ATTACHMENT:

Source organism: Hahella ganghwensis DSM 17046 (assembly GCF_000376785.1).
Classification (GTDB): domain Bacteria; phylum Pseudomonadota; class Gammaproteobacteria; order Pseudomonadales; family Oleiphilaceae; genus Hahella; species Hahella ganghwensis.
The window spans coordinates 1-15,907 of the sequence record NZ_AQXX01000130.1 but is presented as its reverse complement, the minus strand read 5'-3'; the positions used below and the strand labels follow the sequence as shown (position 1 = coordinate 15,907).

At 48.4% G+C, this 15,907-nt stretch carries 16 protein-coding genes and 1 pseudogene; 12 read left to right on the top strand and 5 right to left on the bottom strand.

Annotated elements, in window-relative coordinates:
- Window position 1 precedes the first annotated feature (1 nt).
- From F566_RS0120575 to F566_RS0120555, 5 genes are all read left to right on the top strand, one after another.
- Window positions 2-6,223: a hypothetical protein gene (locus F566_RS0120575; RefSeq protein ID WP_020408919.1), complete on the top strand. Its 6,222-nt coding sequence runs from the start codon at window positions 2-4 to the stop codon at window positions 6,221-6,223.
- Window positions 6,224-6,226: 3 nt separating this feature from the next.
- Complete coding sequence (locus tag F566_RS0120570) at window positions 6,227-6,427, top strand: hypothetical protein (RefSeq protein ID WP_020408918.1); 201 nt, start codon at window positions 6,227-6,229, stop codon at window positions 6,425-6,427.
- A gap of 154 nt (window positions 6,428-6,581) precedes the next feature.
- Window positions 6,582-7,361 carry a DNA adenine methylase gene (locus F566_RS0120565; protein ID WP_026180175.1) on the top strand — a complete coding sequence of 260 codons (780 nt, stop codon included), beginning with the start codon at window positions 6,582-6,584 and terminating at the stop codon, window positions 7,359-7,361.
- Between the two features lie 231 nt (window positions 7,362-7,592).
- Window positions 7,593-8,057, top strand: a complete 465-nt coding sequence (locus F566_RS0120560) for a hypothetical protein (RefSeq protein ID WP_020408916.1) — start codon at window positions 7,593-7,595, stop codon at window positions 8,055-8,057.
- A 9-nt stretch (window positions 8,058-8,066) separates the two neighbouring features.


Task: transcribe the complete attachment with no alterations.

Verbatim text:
Source organism: Hahella ganghwensis DSM 17046 (assembly GCF_000376785.1).
Classification (GTDB): domain Bacteria; phylum Pseudomonadota; class Gammaproteobacteria; order Pseudomonadales; family Oleiphilaceae; genus Hahella; species Hahella ganghwensis.
The window spans coordinates 1-15,907 of the sequence record NZ_AQXX01000130.1 but is presented as its reverse complement, the minus strand read 5'-3'; the positions used below and the strand labels follow the sequence as shown (position 1 = coordinate 15,907).

At 48.4% G+C, this 15,907-nt stretch carries 16 protein-coding genes and 1 pseudogene; 12 read left to right on the top strand and 5 right to left on the bottom strand.

Annotated elements, in window-relative coordinates:
- Window position 1 precedes the first annotated feature (1 nt).
- From F566_RS0120575 to F566_RS0120555, 5 genes are all read left to right on the top strand, one after another.
- Window positions 2-6,223: a hypothetical protein gene (locus F566_RS0120575; RefSeq protein ID WP_020408919.1), complete on the top strand. Its 6,222-nt coding sequence runs from the start codon at window positions 2-4 to the stop codon at window positions 6,221-6,223.
- Window positions 6,224-6,226: 3 nt separating this feature from the next.
- Complete coding sequence (locus tag F566_RS0120570) at window positions 6,227-6,427, top strand: hypothetical protein (RefSeq protein ID WP_020408918.1); 201 nt, start codon at window positions 6,227-6,229, stop codon at window positions 6,425-6,427.
- A gap of 154 nt (window positions 6,428-6,581) precedes the next feature.
- Window positions 6,582-7,361 carry a DNA adenine methylase gene (locus F566_RS0120565; protein ID WP_026180175.1) on the top strand — a complete coding sequence of 260 codons (780 nt, stop codon included), beginning with the start codon at window positions 6,582-6,584 and terminating at the stop codon, window positions 7,359-7,361.
- Between the two features lie 231 nt (window positions 7,362-7,592).
- Window positions 7,593-8,057, top strand: a complete 465-nt coding sequence (locus F566_RS0120560) for a hypothetical protein (RefSeq protein ID WP_020408916.1) — start codon at window positions 7,593-7,595, stop codon at window positions 8,055-8,057.
- A 9-nt stretch (window positions 8,058-8,066) separates the two neighbouring features.